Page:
SALT LAKE CITY (AP) — Late summer monsoon storms have turned western Utah's famous salt flats into a shallow lake, forcing the cancellation of the area's largest annual speed event.
The annual Speed Week trials draw competitors from around the globe who tear across the gleaming white salt sheets in cars and motorcycles, with hopes of breaking records.
But runoff from rainstorms on the surrounding mountains last week flooded the salt flats on the eve of the race.
The Southern California Timing Association, which sponsors the race, canceled the weeklong event Saturday after realizing the ankle-deep standing water wouldn't dry out in time.
Hundreds of participants had already arrived for this week's race, but local officials say hotels and businesses in the nearby border towns of Wendover, Utah, and West Wendover, Nevada, will still lose revenue.
"I wasn't surprised they called it because there was no way they could run it there safely." Wendover Mayor Mike Crawford said Tuesday. "But it's just a shock to the town."
Several racing events are held at the Bonneville Salt Flats each year, but Speed Week is the big event.
"When the racers come in, the whole town fills up," Crawford said.
Hotel rooms in both border towns often raise rates and fill every room, he said, while racers and spectators spend money on items such as gas, food and other goods, which generates local tax revenue for the city.
Crawford estimates Wendover will lose about $25,000 in revenue.
Personally, Crawford said he's taking a hit as the owner of an auto parts store.
During the week of the speed trials, he orders in special parts, hires two extra workers and sees business increase.
Now Crawford expects he'll earn $6,000 to $10,000 less than expected.
Kerrie Supanich, a spokeswoman for the West Wendover Tourism and Convention Bureau, said the tax revenues for the city are expected to be cut in half.
"The fact that it was canceled after a large percentage of them were already here actually kind of helped blunt the cancellation," Supanich said.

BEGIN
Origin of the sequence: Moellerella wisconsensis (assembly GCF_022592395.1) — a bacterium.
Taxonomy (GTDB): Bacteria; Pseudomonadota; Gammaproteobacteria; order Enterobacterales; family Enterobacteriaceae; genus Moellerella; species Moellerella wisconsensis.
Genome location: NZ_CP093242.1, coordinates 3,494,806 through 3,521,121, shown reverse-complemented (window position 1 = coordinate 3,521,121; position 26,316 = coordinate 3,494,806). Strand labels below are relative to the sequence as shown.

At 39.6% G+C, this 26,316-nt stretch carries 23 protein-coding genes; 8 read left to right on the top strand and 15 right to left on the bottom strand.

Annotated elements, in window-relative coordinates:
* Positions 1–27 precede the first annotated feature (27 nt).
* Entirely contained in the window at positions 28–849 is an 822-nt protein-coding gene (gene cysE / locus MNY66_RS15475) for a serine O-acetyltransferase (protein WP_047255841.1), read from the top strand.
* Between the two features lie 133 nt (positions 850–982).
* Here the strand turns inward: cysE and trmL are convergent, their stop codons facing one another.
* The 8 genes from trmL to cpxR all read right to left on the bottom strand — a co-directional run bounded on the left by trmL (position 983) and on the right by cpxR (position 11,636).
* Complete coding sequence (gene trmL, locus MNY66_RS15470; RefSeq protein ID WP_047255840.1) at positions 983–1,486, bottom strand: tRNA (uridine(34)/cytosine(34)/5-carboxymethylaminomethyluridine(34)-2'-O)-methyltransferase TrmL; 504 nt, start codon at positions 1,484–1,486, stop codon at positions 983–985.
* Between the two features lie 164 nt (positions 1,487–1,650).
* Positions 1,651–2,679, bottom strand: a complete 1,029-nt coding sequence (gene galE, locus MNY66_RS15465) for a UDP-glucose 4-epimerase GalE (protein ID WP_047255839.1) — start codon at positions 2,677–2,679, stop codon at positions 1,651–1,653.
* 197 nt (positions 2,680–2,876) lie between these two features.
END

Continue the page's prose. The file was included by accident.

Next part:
Many visitors had already paid for hotel rooms and stayed anyway, with some visiting West Wendover's hotel casinos or taking day trips to nearby attractions.
She said Speed Week is the second biggest draw for West Wendover after New Year's Eve, which attracts about 50,000 to 60,000 people.
Speed Week draws about 10,000 to 15,000 spectators from as far away as Australia, in addition to the hundreds of racing teams, Supanich said.
The cancellation comes 100 years after the first daredevil driver set an unofficial land speed record there, topping 141 miles per hour.
The salt flats, a remnant of the ancient Lake Bonneville, are located about 100 miles west of Salt Lake City.
Wind and water have made the area extremely flat and ideal for racing.
Bill Lattin, the SCTA vice president and Speed Week race director, said he didn't know how much it cost the organization to cancel, but 300 to 400 competitors from around the world had already arrived.
Water started evaporating by the time he left Monday morning, but Lattin said several inches of standing water remained on the course. It was even deeper in the race pit areas, with about 5 or 6 inches of standing water, he said.
The SCTA has been holding Speed Week at Bonneville Salt Flats for more than 60 years and has canceled periodically due to weather. Lattin said the last cancellation was in the 1990s.
The association hopes to make up for the cancellation by extending an event at the Bonneville Salt Flats in October.
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